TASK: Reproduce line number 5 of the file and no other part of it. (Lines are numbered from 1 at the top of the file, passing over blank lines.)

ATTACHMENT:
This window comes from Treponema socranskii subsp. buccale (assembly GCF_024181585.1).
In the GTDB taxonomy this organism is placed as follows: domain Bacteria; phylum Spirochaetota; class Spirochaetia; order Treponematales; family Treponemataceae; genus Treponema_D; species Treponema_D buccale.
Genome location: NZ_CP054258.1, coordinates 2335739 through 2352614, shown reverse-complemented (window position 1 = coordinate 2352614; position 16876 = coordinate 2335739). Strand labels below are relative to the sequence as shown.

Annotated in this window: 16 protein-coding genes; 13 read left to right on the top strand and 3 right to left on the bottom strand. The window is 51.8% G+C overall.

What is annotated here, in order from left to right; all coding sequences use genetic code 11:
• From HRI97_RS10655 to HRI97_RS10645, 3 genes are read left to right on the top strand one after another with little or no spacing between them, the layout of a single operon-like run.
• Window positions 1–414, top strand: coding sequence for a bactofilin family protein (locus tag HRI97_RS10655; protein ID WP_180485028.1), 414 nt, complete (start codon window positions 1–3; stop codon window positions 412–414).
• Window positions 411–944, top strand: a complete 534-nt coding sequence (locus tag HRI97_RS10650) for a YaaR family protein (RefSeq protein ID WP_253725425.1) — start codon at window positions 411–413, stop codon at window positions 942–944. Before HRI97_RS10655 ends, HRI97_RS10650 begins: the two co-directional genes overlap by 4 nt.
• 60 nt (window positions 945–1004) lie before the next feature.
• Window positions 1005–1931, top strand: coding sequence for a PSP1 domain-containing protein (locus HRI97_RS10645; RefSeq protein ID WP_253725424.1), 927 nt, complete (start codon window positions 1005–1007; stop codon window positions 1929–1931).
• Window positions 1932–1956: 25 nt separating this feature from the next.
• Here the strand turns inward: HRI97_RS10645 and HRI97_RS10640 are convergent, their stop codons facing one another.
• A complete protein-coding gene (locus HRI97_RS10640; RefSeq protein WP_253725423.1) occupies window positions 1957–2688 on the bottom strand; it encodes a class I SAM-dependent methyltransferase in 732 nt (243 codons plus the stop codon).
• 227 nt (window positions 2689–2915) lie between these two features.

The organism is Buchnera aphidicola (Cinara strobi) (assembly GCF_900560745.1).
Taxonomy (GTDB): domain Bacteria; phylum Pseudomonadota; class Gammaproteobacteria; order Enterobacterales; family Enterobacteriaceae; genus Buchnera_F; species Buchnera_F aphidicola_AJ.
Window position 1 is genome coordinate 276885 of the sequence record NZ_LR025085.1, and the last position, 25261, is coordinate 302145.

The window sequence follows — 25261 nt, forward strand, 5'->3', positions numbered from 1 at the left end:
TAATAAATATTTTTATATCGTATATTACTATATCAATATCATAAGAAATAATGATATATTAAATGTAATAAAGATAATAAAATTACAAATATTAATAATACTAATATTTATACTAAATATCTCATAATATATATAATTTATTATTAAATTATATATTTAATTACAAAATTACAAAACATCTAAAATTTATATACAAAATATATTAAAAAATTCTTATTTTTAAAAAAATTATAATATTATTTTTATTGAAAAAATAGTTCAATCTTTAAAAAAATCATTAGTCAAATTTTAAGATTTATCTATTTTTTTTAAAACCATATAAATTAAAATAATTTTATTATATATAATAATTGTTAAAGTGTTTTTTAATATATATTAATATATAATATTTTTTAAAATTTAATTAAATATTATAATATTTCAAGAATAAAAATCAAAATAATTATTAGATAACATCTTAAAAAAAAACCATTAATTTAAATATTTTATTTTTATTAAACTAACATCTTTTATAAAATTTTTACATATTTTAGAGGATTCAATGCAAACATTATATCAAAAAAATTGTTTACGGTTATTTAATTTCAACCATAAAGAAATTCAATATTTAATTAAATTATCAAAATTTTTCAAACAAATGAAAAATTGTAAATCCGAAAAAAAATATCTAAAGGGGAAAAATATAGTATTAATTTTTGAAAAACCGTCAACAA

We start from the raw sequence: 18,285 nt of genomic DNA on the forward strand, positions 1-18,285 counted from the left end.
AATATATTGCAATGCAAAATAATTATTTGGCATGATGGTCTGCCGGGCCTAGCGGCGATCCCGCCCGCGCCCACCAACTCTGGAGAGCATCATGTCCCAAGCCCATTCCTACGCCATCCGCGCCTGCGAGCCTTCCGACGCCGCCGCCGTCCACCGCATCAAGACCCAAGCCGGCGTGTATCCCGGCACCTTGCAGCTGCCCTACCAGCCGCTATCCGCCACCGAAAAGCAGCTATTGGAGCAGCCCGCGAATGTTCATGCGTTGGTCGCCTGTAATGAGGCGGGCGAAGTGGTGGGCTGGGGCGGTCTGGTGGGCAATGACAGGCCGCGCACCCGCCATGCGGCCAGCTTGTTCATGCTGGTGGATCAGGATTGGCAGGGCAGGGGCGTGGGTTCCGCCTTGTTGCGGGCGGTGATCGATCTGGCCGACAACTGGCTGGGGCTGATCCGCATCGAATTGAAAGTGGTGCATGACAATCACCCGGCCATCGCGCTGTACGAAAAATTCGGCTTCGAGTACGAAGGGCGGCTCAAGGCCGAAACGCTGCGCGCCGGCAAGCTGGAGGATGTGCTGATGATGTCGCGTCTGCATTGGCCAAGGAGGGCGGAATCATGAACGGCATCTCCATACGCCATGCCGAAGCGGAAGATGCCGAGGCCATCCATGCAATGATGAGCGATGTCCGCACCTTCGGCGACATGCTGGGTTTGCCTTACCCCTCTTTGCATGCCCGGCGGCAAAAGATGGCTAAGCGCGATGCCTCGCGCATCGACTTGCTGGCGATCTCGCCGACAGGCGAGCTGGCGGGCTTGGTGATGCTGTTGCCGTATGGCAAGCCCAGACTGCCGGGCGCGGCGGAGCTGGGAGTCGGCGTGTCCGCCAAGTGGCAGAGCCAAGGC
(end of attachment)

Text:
What is annotated here, in order from left to right; all coding sequences use genetic code 11: